Voters in the Alpine District in the north part of Utah County gave one-sided approval to a $12 million building bond issue in Tuesday’s special election. The ratio in favor was about 5 to 1. Obviously the growing district needs the school expansion program projected in the years ahead as the bond money becomes available.
Alpine School District has a current school population of around 20,000 students and the district contains roughly half of the population of the county. The only sour note in Tuesday’s election was the exceedingly poor turnout. Only 2806 votes were cast in favor of the school building and improvement bond, while 539 voted against. And the total vote represented only about 8.5 per cent of the citizens eligible to vote, according to estimates.
For the citizenry of Alpine District to entrust the decision to 8.5 per cent of the people demonstrates a shameful lack of interest a lackadaisical voter attitude not in keeping with the true spirit in an American democracy.
Interest in this type of election being apathetic as it is, the school bond election was consigned to a light vote when the board decided on a special election separate from the regular municipal vote. As the Herald pointed out earlier, a far heavier and representative vote could have been achieved had the bond election been tied in with the municipal elections Nov. 4.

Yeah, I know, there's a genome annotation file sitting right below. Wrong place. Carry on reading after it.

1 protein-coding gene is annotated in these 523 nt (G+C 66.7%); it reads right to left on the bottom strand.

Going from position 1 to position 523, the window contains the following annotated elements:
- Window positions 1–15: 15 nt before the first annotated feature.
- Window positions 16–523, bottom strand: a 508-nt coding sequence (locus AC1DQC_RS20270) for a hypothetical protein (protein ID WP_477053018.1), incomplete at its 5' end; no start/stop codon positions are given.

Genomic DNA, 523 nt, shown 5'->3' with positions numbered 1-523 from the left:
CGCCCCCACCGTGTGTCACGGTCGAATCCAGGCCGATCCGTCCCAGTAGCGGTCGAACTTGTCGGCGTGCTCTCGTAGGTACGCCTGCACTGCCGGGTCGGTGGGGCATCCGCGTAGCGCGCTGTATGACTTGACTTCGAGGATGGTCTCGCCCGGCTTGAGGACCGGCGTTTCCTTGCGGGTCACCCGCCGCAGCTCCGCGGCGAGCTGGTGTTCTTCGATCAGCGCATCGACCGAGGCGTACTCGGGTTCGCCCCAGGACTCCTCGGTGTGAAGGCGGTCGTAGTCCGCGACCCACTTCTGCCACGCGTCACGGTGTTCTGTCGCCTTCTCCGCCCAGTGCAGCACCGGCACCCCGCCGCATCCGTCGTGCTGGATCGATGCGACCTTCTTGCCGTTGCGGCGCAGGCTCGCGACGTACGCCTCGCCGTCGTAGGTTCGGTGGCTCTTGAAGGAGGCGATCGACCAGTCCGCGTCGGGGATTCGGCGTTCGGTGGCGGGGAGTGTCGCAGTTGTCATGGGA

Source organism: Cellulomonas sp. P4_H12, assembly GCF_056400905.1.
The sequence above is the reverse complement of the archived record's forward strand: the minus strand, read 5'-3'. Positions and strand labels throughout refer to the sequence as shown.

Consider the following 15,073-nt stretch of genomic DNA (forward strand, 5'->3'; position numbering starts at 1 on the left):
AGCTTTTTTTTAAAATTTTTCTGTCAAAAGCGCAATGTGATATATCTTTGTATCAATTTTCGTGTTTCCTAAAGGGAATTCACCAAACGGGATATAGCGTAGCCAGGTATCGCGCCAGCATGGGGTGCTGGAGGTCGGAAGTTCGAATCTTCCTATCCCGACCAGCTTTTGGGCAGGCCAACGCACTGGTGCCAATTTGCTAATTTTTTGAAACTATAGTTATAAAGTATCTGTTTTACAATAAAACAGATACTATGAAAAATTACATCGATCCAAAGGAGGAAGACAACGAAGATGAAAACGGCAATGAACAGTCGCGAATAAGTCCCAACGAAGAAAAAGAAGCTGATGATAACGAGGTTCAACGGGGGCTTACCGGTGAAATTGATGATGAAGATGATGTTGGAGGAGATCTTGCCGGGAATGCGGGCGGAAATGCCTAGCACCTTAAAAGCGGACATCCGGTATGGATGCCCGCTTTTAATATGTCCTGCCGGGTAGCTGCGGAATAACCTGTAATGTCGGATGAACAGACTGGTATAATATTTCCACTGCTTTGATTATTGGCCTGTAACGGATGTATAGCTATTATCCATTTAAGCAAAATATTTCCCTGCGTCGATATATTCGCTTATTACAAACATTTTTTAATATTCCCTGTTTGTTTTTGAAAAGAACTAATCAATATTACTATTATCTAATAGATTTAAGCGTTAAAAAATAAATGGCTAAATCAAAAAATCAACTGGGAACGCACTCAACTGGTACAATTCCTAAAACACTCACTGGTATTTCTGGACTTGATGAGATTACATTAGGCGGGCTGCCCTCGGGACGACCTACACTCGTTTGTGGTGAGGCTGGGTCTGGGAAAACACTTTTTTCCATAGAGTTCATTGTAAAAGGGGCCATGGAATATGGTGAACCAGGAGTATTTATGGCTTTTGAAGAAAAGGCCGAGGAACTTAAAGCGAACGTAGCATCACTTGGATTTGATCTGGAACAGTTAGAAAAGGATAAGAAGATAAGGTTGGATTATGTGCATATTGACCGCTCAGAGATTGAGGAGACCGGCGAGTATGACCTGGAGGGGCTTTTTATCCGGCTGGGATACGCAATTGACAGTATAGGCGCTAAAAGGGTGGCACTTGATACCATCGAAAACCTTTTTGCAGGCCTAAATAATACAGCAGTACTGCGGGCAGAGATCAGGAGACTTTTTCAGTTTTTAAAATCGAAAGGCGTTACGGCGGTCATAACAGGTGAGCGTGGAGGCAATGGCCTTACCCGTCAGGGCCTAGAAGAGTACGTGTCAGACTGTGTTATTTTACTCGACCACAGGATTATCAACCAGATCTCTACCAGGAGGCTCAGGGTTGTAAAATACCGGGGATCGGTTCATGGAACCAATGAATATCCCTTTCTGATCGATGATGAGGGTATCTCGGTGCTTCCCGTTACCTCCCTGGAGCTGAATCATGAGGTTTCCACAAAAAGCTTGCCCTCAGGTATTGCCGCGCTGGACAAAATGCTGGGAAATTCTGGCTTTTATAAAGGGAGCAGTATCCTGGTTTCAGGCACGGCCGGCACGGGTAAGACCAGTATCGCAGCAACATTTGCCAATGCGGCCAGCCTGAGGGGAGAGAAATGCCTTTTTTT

We realize that bonding houses and school boards often feel the smaller the vote the better chance for passage. This may or may not be true, depending upon the worthiness of the project and how well the school district does in its educational program. Be that as it may, we feel that when there’s a regular election being held less than three weeks distant, there’s a great deal of merit in the idea of combining the balloting. At least the decision would be made by a representative number of the district’s voters and not a mere 8.5 per cent.
So They Say. . .”The central contradiction of the conservative ideology is a consistent tendency to criticize concentrated political power without worrying a bit about concentrated economic power — power that is concentrated in close collusion with state power every step of the way.” -Karl Hess, former speech writer for Sen. Barrv Goldwater.